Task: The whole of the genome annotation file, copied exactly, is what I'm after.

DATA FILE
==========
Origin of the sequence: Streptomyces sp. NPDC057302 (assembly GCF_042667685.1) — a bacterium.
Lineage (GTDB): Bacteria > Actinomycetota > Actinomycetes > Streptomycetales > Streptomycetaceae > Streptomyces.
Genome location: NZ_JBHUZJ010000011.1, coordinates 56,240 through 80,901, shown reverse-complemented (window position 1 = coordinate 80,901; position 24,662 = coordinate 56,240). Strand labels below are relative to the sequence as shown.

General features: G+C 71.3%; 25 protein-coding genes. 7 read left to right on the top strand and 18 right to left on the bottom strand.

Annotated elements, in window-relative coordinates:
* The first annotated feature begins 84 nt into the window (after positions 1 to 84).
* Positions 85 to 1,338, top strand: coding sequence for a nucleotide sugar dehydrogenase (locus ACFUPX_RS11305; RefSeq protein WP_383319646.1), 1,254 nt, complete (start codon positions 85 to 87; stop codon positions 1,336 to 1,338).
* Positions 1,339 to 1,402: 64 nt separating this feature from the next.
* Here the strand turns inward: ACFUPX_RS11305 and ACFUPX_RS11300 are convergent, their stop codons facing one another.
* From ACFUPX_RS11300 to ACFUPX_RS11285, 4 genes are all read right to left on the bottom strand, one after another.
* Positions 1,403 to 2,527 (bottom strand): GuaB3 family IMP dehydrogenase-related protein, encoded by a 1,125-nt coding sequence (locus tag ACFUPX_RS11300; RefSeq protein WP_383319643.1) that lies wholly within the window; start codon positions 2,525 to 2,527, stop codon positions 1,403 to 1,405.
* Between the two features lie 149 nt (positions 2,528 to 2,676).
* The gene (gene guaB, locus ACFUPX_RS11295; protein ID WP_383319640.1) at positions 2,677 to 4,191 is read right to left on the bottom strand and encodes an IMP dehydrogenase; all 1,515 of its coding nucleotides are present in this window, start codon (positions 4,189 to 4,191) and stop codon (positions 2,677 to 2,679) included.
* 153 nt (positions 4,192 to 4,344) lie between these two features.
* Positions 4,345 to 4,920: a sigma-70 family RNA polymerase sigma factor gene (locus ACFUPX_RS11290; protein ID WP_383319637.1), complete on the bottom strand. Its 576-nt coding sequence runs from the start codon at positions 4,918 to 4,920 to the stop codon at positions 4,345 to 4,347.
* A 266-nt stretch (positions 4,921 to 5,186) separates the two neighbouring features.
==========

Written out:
Origin of the sequence: Streptomyces sp. NPDC057302 (assembly GCF_042667685.1) — a bacterium.
Lineage (GTDB): Bacteria > Actinomycetota > Actinomycetes > Streptomycetales > Streptomycetaceae > Streptomyces.
Genome location: NZ_JBHUZJ010000011.1, coordinates 56,240 through 80,901, shown reverse-complemented (window position 1 = coordinate 80,901; position 24,662 = coordinate 56,240). Strand labels below are relative to the sequence as shown.

General features: G+C 71.3%; 25 protein-coding genes. 7 read left to right on the top strand and 18 right to left on the bottom strand.

Annotated elements, in window-relative coordinates:
* The first annotated feature begins 84 nt into the window (after positions 1 to 84).
* Positions 85 to 1,338, top strand: coding sequence for a nucleotide sugar dehydrogenase (locus ACFUPX_RS11305; RefSeq protein WP_383319646.1), 1,254 nt, complete (start codon positions 85 to 87; stop codon positions 1,336 to 1,338).
* Positions 1,339 to 1,402: 64 nt separating this feature from the next.
* Here the strand turns inward: ACFUPX_RS11305 and ACFUPX_RS11300 are convergent, their stop codons facing one another.
* From ACFUPX_RS11300 to ACFUPX_RS11285, 4 genes are all read right to left on the bottom strand, one after another.
* Positions 1,403 to 2,527 (bottom strand): GuaB3 family IMP dehydrogenase-related protein, encoded by a 1,125-nt coding sequence (locus tag ACFUPX_RS11300; RefSeq protein WP_383319643.1) that lies wholly within the window; start codon positions 2,525 to 2,527, stop codon positions 1,403 to 1,405.
* Between the two features lie 149 nt (positions 2,528 to 2,676).
* The gene (gene guaB, locus ACFUPX_RS11295; protein ID WP_383319640.1) at positions 2,677 to 4,191 is read right to left on the bottom strand and encodes an IMP dehydrogenase; all 1,515 of its coding nucleotides are present in this window, start codon (positions 4,189 to 4,191) and stop codon (positions 2,677 to 2,679) included.
* 153 nt (positions 4,192 to 4,344) lie between these two features.
* Positions 4,345 to 4,920: a sigma-70 family RNA polymerase sigma factor gene (locus ACFUPX_RS11290; protein ID WP_383319637.1), complete on the bottom strand. Its 576-nt coding sequence runs from the start codon at positions 4,918 to 4,920 to the stop codon at positions 4,345 to 4,347.
* A 266-nt stretch (positions 4,921 to 5,186) separates the two neighbouring features.